safety for themselves and their fawns. In other words, they are smarter.
SMARTER THAN BUCKS?
Linger where deer hunters gather, either in sporting goods stores or in internet chat rooms, and you're apt to run into the long-running argument about whether a mature doe is smarter than a wise old buck.
Any deer--buck or doe--that reaches maturity has demonstrated intelligence and has likely learned a lot about survival. Older does, however, have shown a special kind of savvy. Not only have they survived, but they have helped their young and other deer traveling with them escape danger.
Hunters consider old bucks wise, because they generally travel in thick cover and usually late at night. However, bucks don't feed nearly as much during the rut, which roughly corresponds to the hunting seasons. Because they are not reliably traveling to feeding areas, they are harder to pattern and ambush.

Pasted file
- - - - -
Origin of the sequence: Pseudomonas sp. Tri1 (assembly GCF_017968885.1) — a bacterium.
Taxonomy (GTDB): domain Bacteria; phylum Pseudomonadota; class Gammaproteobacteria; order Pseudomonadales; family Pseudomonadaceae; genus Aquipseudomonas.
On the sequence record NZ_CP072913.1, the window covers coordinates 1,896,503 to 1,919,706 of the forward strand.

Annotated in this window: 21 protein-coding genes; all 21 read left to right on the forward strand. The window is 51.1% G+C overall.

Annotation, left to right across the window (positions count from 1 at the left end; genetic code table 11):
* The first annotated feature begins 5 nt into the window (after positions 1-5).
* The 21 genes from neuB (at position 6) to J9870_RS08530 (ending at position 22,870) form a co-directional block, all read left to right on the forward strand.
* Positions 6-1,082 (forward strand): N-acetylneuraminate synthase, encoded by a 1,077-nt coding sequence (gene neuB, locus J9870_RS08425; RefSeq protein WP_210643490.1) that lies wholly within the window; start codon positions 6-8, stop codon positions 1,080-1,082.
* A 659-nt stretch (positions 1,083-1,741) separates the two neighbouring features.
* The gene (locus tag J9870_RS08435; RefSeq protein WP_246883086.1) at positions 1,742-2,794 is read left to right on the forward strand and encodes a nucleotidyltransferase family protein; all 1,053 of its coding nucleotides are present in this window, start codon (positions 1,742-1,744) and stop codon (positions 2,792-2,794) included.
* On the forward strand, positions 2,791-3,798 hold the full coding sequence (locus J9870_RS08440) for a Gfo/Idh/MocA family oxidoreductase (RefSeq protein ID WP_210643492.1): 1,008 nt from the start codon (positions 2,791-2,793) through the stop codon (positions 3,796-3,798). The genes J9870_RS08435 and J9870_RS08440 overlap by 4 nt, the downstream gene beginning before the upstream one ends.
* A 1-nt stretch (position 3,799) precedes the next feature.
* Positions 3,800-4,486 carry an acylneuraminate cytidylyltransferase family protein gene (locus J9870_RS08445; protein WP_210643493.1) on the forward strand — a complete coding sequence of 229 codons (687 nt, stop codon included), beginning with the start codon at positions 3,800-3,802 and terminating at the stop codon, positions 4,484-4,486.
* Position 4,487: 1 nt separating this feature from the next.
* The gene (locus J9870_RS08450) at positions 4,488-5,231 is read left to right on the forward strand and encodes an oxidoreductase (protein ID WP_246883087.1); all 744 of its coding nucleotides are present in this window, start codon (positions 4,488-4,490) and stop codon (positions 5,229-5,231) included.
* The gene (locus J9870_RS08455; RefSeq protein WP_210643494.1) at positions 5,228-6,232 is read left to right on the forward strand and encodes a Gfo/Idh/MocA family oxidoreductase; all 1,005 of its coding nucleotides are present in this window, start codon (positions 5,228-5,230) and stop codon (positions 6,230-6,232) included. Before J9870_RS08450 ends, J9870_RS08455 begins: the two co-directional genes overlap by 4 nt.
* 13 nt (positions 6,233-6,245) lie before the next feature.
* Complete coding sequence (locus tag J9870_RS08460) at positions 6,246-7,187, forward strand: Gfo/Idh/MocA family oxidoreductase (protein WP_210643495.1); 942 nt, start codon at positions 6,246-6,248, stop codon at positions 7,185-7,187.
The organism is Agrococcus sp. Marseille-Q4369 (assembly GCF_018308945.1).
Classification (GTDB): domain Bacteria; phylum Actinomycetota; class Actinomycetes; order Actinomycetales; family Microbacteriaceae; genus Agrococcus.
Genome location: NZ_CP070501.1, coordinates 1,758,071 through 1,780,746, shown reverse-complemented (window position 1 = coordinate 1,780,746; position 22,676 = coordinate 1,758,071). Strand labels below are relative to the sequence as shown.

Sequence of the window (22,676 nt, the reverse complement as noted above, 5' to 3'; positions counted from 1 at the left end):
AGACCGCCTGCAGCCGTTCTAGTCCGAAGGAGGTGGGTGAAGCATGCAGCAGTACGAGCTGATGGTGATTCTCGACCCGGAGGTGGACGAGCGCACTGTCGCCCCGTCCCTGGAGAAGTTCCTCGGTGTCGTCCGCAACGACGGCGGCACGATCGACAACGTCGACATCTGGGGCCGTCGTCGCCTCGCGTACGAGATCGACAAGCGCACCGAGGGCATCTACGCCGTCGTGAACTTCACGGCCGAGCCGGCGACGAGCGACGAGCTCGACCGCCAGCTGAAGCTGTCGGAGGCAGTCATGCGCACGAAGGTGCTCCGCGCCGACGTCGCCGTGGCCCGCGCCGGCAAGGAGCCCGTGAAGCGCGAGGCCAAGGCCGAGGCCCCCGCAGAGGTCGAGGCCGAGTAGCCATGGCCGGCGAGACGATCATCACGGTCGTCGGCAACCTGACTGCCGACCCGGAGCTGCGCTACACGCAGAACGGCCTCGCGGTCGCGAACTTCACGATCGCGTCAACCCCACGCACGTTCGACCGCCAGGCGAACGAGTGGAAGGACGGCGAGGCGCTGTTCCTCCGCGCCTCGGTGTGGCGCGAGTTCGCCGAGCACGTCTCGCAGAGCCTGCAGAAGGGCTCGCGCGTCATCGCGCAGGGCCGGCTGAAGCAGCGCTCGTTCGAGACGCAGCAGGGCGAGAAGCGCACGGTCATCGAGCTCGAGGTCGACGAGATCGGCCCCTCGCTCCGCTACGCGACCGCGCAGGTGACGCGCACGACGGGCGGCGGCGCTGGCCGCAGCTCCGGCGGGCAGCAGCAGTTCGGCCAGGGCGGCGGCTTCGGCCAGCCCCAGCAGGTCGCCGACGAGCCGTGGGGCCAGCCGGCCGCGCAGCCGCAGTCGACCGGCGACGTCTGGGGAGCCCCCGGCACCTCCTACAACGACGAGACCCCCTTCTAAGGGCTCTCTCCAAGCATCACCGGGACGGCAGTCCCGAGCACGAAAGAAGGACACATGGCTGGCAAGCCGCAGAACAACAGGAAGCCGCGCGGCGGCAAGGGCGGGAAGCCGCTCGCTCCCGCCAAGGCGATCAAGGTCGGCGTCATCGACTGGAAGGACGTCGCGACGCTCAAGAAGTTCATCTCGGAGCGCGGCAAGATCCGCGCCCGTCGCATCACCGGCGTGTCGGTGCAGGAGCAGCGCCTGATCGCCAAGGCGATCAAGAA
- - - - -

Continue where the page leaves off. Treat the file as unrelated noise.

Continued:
Does, on the other hand, have to put enough weight on in the fall to sustain themselves and their gestating fawns through winter. This forces them to frequently visit feeding areas and bed down near them. Generally doe movements are more predictable than bucks.
This is not to say a mature doe is easy to hunt. Does seldom let down their guard, and mature does seem especially vigilant.
Bucks are legendary for being careless, even acting a little stupid, during the hunting season. I've seen them pace noisily back and forth on a ridge for more than a half hour, and I've spooked away bucks only to have them return a short time later. I once dropped a thermos from a tree stand, and a buck I hadn't seen marched right up to sniff it.
Bucks may be as smart as does, but during the fall, they fall victim to hormones and instincts. While does seem to spend most of their time looking for danger, bucks seem to travel with their noses to the ground. The biggest racked deer I ever took walked so close to me that all I could see was deer hair in my scope.
I waited until he passed and then took him--an easy target and a nice wall rack. During the next year, I spent a lot of time bragging, but I also spent a lot of time chewing. That was one tough deer.
An old saying goes, "you don't eat antlers." Back when hunting camps were